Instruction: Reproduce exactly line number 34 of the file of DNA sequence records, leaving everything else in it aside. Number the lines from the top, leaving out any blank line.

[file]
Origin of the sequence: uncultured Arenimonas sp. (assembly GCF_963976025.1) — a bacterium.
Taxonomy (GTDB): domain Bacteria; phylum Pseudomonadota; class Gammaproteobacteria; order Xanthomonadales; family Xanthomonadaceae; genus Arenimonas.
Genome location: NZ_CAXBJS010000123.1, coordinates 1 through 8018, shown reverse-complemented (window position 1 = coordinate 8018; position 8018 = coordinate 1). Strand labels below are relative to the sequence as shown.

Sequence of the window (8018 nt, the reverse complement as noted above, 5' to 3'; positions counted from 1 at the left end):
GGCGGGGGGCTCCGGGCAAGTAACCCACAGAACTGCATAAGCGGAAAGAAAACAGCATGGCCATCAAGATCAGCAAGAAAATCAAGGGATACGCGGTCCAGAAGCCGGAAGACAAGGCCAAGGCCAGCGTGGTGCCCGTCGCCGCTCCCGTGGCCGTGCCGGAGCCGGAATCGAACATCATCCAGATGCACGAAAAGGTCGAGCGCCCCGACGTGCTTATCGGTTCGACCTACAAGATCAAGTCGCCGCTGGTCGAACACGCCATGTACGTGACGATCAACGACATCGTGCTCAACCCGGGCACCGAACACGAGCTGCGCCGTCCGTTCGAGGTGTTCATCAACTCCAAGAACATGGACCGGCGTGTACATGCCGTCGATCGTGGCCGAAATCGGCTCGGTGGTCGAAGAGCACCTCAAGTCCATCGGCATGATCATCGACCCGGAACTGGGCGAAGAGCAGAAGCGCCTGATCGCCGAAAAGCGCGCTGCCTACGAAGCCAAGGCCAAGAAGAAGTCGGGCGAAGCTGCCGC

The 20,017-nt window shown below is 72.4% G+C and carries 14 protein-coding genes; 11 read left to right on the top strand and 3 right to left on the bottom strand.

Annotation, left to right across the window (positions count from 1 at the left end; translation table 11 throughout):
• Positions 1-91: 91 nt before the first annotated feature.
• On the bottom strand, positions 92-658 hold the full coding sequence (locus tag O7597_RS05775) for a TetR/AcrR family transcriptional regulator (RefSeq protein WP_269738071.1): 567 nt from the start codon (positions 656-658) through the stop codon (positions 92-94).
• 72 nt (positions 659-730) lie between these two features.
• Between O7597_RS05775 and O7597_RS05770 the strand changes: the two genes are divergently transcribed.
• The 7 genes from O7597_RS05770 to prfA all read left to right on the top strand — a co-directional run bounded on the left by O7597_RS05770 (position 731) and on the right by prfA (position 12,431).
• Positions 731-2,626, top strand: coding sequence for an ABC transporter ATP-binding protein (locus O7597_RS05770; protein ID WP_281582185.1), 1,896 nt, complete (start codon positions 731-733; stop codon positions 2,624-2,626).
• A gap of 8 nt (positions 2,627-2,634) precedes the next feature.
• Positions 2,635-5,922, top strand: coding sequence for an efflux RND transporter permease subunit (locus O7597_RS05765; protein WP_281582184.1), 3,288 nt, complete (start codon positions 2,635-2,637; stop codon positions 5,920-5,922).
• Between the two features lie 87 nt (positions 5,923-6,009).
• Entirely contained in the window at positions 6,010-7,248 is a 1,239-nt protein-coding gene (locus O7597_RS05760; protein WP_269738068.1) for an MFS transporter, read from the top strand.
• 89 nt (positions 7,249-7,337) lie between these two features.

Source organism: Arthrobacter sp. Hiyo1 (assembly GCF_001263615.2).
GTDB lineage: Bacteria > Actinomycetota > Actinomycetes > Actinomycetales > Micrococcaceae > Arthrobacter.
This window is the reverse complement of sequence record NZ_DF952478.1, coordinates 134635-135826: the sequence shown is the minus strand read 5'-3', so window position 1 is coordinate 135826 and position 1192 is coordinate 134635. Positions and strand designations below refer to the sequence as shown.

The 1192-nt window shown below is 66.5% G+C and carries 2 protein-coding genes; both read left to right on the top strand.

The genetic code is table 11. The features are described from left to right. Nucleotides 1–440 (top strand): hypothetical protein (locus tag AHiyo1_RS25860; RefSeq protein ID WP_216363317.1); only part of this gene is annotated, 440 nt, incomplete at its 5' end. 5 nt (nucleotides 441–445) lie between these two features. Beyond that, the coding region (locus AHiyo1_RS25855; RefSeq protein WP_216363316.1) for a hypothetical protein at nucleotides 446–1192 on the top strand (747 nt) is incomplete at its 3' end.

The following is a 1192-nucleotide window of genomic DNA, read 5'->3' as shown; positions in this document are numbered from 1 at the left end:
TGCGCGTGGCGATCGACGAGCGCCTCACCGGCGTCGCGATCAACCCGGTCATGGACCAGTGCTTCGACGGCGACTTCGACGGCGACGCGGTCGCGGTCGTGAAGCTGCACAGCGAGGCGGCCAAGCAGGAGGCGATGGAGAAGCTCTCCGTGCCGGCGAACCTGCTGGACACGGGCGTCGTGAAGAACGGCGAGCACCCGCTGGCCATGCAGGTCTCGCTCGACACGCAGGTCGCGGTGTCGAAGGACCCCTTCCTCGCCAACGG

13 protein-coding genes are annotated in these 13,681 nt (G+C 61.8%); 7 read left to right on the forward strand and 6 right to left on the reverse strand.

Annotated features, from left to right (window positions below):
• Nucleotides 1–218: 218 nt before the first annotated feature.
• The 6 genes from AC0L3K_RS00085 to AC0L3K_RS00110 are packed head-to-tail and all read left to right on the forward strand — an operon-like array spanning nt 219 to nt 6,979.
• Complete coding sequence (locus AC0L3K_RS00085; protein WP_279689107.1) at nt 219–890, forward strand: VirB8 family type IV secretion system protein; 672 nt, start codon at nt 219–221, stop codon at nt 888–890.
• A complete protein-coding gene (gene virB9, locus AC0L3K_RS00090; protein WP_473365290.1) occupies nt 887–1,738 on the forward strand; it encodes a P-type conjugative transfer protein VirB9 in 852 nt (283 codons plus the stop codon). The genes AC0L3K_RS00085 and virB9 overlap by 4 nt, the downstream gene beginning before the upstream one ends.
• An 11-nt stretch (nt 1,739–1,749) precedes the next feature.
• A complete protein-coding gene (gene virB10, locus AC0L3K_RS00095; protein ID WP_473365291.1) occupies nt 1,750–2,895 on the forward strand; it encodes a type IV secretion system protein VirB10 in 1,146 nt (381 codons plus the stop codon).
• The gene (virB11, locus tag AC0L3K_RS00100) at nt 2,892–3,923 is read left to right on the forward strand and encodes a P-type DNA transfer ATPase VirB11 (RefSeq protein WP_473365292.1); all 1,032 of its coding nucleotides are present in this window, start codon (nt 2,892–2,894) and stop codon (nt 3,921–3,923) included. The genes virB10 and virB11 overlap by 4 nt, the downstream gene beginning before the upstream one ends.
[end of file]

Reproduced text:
• The gene (virB11, locus tag AC0L3K_RS00100) at nt 2,892–3,923 is read left to right on the forward strand and encodes a P-type DNA transfer ATPase VirB11 (RefSeq protein WP_473365292.1); all 1,032 of its coding nucleotides are present in this window, start codon (nt 2,892–2,894) and stop codon (nt 3,921–3,923) included. The genes virB10 and virB11 overlap by 4 nt, the downstream gene beginning before the upstream one ends.